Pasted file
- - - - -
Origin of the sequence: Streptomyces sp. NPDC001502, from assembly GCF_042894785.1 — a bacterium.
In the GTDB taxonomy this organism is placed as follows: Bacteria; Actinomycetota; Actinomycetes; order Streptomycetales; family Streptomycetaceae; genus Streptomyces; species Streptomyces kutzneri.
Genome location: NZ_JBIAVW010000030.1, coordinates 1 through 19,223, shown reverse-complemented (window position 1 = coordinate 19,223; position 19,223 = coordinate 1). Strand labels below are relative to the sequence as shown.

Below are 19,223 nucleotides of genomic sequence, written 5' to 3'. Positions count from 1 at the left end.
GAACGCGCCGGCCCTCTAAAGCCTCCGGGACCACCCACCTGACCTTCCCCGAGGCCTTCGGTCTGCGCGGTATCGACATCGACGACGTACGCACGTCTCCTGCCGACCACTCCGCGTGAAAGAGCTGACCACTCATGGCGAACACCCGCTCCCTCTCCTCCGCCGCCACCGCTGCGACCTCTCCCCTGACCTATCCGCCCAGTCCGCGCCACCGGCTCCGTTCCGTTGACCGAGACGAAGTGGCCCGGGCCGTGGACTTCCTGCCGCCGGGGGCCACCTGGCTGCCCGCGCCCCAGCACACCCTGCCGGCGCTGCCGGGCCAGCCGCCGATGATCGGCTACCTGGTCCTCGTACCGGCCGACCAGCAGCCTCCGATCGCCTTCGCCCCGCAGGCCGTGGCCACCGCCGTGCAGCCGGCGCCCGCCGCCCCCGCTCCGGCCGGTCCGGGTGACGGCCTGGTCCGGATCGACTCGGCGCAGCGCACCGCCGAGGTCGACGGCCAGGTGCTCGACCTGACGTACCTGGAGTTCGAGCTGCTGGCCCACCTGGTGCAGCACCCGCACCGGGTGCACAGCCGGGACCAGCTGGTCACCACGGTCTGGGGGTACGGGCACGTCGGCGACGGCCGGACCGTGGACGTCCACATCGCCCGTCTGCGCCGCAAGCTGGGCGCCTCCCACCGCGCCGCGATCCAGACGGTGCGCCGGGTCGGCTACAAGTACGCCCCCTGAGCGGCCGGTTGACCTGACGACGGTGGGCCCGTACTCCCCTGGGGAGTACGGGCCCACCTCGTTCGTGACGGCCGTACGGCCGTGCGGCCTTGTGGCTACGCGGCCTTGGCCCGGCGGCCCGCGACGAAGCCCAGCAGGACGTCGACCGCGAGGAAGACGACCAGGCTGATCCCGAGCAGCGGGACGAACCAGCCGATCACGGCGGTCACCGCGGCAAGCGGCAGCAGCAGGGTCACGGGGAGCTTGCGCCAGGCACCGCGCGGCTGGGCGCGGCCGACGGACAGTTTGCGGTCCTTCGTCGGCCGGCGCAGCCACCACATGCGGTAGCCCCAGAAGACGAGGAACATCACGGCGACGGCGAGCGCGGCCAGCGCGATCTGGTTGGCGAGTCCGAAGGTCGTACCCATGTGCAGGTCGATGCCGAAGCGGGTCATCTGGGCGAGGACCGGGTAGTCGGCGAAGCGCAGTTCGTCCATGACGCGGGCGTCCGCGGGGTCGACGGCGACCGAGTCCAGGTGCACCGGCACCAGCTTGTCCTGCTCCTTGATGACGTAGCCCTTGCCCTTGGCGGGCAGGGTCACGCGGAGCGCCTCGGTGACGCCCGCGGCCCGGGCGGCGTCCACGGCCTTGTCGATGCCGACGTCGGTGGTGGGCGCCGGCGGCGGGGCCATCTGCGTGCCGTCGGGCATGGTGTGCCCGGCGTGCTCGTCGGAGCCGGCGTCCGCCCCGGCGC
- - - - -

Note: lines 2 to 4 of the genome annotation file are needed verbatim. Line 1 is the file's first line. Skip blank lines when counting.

In the GTDB taxonomy this organism is placed as follows: Bacteria; Actinomycetota; Actinomycetes; order Streptomycetales; family Streptomycetaceae; genus Streptomyces; species Streptomyces kutzneri.
Genome location: NZ_JBIAVW010000030.1, coordinates 1 through 19,223, shown reverse-complemented (window position 1 = coordinate 19,223; position 19,223 = coordinate 1). Strand labels below are relative to the sequence as shown.

Below are 19,223 nucleotides of genomic sequence, written 5' to 3'. Positions count from 1 at the left end.